The Soaring Cesarean Rate: It’s the Economics, Stupid
I was reading a Los Angeles Times article on the overuse of cesarean surgery when one quote leapt off the page at me. Said Dr. Elliot Main, chief of obstetrics of a California hospital chain, “Cesarean birth ends up being a profit center in hospitals, so there’s not a lot of incentive to reduce them.” This was not news to me. Some years ago, Susan Hodges of Citizens for Midwifery and I gave a joint talk on “Economic Disincentives for Mother-Friendly Childbirth,” a talk Susan later expanded into an article, but I never thought I’d see the day when a system insider acknowledged this.
The L.A. Times article didn’t elaborate on Dr. Main’s statement, but let’s take a cold blooded look at the business side of cesarean surgery: From the hospital’s point of view, cesareans – especially scheduled cesareans – make staffing needs predictable and maximize patient throughput, essential elements of reducing costs. They also increase billing opportunities and lengthen postpartum stay, which enhance revenues. On the obstetrician’s side, she or he may be paid more, although this isn’t always the case, but the real savings is in time management—and time is money. Minimizing time spent in the hospital allows obstetricians to increase patient load and, what’s more, deliver those patients at times that don’t conflict with office hours or disrupt nights or weekends. And both hospital administrators and obstetricians believe that cesareans prevent malpractice suits. In short, cesareans are good for everybody, except, of course, mothers and babies.
When a system makes it financially disadvantageous to change obstetric practice, it is human nature to find reasons to maintain the status quo, which explains why we see so many obstetricians, prominent and otherwise, downplay or deny cesarean’s harms, tout benefits that are minimal or nonexistent and generally frame cesarean surgery versus vaginal birth as “chocolate versus vanilla.” According to the American College of Obstetricians and Gynecologists, all an ob/gyn has to do is “believe” a cesarean is a good idea—never mind the reality—to make it ethical to perform one on a healthy woman. Small wonder that one in three U.S. women now has her baby via major abdominal surgery, a rate approaching three times what it should be, with no end in sight, and no one trying to do anything about it.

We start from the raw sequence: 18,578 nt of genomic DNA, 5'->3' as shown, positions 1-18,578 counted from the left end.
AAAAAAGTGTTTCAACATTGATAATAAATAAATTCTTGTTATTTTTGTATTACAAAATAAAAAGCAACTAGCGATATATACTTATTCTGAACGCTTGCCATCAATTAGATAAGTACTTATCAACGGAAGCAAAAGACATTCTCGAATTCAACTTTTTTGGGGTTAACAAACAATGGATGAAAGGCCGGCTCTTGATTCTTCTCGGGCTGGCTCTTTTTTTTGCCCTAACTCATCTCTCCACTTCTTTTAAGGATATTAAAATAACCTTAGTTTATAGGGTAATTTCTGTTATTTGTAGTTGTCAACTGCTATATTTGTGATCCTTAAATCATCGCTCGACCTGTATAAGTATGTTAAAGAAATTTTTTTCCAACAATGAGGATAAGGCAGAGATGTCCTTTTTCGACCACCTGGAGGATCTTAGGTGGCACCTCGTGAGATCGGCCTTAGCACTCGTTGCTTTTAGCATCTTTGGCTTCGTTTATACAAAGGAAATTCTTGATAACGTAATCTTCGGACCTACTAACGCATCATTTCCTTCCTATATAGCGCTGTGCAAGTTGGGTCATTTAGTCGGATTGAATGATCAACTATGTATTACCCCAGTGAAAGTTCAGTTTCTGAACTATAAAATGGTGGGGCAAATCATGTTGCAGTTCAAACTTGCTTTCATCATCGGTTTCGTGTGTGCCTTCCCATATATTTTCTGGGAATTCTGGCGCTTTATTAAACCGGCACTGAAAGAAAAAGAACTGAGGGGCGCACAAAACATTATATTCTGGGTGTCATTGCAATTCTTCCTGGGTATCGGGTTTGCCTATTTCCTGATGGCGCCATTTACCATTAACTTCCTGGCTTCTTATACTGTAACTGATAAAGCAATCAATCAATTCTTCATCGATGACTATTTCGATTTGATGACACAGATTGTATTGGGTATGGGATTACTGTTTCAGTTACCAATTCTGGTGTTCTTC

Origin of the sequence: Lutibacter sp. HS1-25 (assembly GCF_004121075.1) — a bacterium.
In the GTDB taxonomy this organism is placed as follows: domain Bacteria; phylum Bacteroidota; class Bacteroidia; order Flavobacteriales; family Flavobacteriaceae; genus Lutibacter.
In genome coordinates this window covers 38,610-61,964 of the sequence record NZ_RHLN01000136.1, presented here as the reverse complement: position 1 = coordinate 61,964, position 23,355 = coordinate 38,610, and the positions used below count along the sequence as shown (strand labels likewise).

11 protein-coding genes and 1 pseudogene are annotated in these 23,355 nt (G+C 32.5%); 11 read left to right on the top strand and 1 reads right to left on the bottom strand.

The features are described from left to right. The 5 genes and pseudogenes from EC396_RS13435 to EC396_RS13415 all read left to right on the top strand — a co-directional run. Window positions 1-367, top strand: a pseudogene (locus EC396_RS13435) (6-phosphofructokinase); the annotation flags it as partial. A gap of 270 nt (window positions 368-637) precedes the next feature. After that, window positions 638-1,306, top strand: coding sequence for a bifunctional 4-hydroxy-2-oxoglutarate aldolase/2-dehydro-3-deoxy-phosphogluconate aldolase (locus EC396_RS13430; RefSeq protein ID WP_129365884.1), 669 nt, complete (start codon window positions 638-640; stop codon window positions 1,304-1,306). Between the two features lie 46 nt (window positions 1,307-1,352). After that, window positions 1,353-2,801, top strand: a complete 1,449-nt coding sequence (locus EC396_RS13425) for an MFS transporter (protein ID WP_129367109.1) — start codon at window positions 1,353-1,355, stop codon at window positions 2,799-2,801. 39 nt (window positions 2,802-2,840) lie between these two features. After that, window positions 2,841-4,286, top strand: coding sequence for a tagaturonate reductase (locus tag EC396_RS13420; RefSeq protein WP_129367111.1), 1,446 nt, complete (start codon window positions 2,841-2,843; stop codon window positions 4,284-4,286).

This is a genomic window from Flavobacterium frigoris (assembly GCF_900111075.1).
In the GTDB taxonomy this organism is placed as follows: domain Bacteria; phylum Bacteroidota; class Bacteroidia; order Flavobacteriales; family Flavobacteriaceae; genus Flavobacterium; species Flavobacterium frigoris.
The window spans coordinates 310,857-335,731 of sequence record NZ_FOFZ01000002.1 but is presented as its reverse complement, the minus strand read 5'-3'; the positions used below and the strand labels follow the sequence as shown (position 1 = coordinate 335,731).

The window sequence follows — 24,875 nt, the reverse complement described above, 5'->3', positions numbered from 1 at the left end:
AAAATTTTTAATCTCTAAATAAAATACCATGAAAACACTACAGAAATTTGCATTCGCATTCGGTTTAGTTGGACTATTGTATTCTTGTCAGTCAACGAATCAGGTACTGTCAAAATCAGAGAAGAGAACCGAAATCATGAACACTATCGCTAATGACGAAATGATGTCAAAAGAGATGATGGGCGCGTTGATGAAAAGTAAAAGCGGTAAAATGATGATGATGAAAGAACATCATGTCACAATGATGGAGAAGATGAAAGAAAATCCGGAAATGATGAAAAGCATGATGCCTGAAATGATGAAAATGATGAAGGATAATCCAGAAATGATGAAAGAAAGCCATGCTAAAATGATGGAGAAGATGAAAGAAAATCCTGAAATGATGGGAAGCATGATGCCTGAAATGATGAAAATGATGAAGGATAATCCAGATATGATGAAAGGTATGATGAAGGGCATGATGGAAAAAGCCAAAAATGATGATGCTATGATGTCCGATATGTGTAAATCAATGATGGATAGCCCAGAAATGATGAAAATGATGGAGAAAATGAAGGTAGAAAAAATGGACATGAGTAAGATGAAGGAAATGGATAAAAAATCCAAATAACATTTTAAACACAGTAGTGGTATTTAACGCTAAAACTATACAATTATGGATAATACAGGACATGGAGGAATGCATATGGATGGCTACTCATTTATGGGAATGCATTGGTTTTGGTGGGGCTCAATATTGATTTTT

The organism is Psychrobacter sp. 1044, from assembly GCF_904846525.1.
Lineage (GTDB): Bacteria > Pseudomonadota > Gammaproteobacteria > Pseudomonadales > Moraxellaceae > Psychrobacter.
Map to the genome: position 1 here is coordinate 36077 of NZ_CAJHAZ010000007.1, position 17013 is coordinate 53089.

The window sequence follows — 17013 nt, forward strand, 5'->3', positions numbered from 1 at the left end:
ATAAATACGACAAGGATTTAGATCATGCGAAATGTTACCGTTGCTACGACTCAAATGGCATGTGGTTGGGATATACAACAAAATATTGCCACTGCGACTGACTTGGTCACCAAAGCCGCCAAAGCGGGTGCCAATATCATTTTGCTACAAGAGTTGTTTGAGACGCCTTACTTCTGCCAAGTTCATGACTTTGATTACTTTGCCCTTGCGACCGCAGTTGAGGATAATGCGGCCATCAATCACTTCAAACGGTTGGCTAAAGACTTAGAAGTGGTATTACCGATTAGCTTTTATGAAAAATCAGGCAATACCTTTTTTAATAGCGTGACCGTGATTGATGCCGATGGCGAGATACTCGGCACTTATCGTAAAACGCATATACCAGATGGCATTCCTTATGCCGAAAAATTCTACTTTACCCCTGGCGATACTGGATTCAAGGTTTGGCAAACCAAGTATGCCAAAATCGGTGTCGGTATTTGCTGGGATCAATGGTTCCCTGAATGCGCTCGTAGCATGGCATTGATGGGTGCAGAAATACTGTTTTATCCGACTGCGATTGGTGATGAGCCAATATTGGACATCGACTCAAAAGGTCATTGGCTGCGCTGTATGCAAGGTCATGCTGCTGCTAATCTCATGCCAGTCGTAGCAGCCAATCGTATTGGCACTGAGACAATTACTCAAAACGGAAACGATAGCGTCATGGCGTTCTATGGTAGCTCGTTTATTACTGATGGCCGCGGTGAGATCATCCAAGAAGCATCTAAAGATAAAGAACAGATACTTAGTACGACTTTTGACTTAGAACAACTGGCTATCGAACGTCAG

Well, that’s not quite true. The L.A. Times article cites the Institute for Healthcare Improvement’s Strategic Partners program. Despite the impressive title, it is merely a garden hose solution for putting out a forest fire. The best its program director could come up with from its clinical guidelines were recommendations to use oxytocin more carefully and hold off on elective deliveries until 39 weeks. The program director called the latter a “tipping point” and “culture change.” This would be funny if it weren’t so pathetic. Even this feeble reform attempt hasn’t generated much enthusiasm. In four years, only 60 hospitals have signed on, and the article didn’t say whether the program has yielded any meaningful improvements.
It isn’t as if we don’t know what to do. We have Lamaze’s Healthy Birth Practices, the Coalition for Improving Maternity Service’s Ten Steps to Mother-Friendly Childbirth (PDF), and now, Childbirth Connection’s Eight Steps to Reform Maternity Care. But as the maternity care system is currently organized and with the current reimbursement structure, a hospital would find it difficult to implement them and still keep its maternity unit open. If we hope to do anything meaningful about the cesarean rate, we need real culture change, and the tipping point will come when we somehow make vaginal birth an economically viable option. Change starts with understanding the barriers. In this case, it starts with not confusing cost-effective for the greater society with cost-effective for hospitals and doctors, much less with revenue generating.
For an excellent analysis of economic and other system barriers to maternity care reform, and recommendations for how to overcome them, download the report: Sakala, C., & Corry, M. P. (2008). Evidence-based maternity care: What it is and what it can achieve. New York: Milbank Memorial Fund.